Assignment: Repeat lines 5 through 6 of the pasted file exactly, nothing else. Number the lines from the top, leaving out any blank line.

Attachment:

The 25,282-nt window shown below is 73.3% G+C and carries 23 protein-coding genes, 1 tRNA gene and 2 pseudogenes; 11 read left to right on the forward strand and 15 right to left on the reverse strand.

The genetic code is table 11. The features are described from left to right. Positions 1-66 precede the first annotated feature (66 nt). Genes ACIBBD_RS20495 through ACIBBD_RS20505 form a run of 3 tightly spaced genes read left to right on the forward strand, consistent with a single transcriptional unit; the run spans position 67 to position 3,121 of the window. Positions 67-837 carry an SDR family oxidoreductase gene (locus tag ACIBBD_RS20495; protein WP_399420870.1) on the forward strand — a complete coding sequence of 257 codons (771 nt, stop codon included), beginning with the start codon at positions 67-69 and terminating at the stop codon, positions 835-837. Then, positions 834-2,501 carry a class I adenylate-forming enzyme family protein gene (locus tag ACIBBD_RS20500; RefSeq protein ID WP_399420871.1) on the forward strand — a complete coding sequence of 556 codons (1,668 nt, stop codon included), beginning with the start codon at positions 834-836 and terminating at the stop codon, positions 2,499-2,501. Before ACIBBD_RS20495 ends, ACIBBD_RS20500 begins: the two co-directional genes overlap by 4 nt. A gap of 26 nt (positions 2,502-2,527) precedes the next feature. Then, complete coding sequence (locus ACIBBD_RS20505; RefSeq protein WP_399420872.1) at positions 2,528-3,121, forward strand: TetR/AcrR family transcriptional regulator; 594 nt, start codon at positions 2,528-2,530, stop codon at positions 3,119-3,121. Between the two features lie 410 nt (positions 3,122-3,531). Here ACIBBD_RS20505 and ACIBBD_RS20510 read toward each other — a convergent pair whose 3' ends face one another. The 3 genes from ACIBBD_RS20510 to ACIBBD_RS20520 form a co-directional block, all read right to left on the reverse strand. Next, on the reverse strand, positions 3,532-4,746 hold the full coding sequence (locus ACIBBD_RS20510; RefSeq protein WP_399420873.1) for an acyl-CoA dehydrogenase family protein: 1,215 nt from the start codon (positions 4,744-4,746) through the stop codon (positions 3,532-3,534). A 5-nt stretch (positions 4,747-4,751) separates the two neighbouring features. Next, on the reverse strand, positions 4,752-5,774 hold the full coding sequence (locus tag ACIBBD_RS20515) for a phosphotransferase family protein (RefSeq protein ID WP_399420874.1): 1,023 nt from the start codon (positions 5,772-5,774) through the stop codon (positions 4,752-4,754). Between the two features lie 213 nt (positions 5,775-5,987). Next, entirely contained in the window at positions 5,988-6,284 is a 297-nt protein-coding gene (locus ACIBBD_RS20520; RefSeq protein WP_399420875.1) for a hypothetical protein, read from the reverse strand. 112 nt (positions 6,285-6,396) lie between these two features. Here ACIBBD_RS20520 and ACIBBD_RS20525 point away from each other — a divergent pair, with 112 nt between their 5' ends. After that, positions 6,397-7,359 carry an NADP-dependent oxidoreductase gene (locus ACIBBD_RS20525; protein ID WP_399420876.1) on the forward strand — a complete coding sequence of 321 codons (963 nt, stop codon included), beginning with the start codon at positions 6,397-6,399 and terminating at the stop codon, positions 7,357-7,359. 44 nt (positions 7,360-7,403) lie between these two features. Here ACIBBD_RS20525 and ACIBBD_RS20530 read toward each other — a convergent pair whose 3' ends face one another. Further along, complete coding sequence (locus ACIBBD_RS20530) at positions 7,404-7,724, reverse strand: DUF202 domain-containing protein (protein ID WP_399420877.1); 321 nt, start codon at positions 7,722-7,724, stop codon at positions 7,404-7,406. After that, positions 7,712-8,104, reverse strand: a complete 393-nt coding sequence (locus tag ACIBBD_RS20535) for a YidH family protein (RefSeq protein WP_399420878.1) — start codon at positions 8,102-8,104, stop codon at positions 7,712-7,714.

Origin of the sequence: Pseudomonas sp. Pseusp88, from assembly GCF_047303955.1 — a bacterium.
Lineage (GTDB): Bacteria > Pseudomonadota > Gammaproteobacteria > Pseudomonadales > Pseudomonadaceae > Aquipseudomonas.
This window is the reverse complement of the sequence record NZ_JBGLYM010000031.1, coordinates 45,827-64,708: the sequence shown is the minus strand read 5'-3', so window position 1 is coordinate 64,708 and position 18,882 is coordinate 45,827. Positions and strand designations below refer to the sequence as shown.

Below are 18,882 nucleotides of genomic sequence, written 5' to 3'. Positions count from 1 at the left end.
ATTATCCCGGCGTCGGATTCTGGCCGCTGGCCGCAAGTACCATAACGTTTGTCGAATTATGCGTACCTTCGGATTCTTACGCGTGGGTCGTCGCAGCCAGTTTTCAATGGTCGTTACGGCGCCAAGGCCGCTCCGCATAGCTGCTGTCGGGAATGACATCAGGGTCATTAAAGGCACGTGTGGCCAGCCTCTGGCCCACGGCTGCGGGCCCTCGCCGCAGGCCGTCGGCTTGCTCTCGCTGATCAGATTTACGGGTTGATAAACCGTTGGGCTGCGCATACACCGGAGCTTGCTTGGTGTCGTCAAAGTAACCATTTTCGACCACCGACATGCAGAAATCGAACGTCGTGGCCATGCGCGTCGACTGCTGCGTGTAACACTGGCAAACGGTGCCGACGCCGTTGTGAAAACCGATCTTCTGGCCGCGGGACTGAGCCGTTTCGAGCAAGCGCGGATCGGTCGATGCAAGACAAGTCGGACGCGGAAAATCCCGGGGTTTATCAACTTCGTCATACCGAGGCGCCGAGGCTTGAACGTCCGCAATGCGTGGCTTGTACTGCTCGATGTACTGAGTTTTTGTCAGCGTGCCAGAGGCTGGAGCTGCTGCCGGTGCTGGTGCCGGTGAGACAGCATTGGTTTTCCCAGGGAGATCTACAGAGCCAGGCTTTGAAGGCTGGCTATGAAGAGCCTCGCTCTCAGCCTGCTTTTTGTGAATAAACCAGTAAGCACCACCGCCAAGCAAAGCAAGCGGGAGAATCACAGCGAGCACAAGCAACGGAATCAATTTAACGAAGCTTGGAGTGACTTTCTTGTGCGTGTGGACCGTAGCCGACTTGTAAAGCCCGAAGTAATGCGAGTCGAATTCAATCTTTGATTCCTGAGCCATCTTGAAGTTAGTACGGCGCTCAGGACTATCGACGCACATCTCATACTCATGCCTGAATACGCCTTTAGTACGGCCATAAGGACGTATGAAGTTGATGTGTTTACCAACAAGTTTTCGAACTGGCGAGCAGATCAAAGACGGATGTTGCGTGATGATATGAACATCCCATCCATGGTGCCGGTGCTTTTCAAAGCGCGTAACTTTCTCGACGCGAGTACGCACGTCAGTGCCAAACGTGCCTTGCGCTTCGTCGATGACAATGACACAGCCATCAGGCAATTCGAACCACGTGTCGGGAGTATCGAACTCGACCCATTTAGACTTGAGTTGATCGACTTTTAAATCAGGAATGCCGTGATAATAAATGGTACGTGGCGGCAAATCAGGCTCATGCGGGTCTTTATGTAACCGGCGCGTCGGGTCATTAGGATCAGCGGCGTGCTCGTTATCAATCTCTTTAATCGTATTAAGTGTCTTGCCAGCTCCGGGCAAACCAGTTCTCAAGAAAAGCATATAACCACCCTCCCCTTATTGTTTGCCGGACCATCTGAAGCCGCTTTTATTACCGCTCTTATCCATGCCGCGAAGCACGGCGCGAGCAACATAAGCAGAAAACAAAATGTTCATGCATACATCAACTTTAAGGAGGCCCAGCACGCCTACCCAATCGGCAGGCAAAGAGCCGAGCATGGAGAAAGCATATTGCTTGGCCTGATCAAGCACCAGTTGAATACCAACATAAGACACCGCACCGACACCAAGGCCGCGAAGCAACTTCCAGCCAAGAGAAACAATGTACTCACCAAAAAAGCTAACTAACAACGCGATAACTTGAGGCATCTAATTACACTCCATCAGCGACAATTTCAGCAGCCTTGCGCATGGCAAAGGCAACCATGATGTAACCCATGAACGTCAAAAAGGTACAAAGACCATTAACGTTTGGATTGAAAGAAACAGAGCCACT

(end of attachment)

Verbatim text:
This window is the reverse complement of the sequence record NZ_JBGLYM010000031.1, coordinates 45,827-64,708: the sequence shown is the minus strand read 5'-3', so window position 1 is coordinate 64,708 and position 18,882 is coordinate 45,827. Positions and strand designations below refer to the sequence as shown.

Below are 18,882 nucleotides of genomic sequence, written 5' to 3'. Positions count from 1 at the left end.